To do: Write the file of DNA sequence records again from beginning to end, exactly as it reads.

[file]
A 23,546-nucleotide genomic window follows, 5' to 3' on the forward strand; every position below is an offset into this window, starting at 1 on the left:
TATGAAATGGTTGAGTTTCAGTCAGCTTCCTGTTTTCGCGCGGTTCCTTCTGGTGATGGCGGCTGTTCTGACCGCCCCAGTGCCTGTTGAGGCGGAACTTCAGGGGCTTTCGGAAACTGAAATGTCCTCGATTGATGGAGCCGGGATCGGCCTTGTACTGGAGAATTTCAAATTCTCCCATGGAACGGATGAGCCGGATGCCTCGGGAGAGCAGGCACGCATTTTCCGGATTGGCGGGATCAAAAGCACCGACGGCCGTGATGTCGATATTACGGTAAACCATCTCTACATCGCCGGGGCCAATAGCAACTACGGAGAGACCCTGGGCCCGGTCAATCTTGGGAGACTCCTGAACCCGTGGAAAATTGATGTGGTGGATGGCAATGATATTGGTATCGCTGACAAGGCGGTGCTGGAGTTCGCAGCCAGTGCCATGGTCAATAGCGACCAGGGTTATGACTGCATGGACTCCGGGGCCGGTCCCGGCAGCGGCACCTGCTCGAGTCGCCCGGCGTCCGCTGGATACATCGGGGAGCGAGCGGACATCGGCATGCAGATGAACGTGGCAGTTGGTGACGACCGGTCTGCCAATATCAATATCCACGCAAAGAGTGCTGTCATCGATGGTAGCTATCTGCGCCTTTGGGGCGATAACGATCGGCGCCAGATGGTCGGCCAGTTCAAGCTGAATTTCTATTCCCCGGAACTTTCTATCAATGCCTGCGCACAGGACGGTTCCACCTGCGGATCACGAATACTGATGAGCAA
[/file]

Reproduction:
A 23,546-nucleotide genomic window follows, 5' to 3' on the forward strand; every position below is an offset into this window, starting at 1 on the left:
TATGAAATGGTTGAGTTTCAGTCAGCTTCCTGTTTTCGCGCGGTTCCTTCTGGTGATGGCGGCTGTTCTGACCGCCCCAGTGCCTGTTGAGGCGGAACTTCAGGGGCTTTCGGAAACTGAAATGTCCTCGATTGATGGAGCCGGGATCGGCCTTGTACTGGAGAATTTCAAATTCTCCCATGGAACGGATGAGCCGGATGCCTCGGGAGAGCAGGCACGCATTTTCCGGATTGGCGGGATCAAAAGCACCGACGGCCGTGATGTCGATATTACGGTAAACCATCTCTACATCGCCGGGGCCAATAGCAACTACGGAGAGACCCTGGGCCCGGTCAATCTTGGGAGACTCCTGAACCCGTGGAAAATTGATGTGGTGGATGGCAATGATATTGGTATCGCTGACAAGGCGGTGCTGGAGTTCGCAGCCAGTGCCATGGTCAATAGCGACCAGGGTTATGACTGCATGGACTCCGGGGCCGGTCCCGGCAGCGGCACCTGCTCGAGTCGCCCGGCGTCCGCTGGATACATCGGGGAGCGAGCGGACATCGGCATGCAGATGAACGTGGCAGTTGGTGACGACCGGTCTGCCAATATCAATATCCACGCAAAGAGTGCTGTCATCGATGGTAGCTATCTGCGCCTTTGGGGCGATAACGATCGGCGCCAGATGGTCGGCCAGTTCAAGCTGAATTTCTATTCCCCGGAACTTTCTATCAATGCCTGCGCACAGGACGGTTCCACCTGCGGATCACGAATACTGATGAGCAA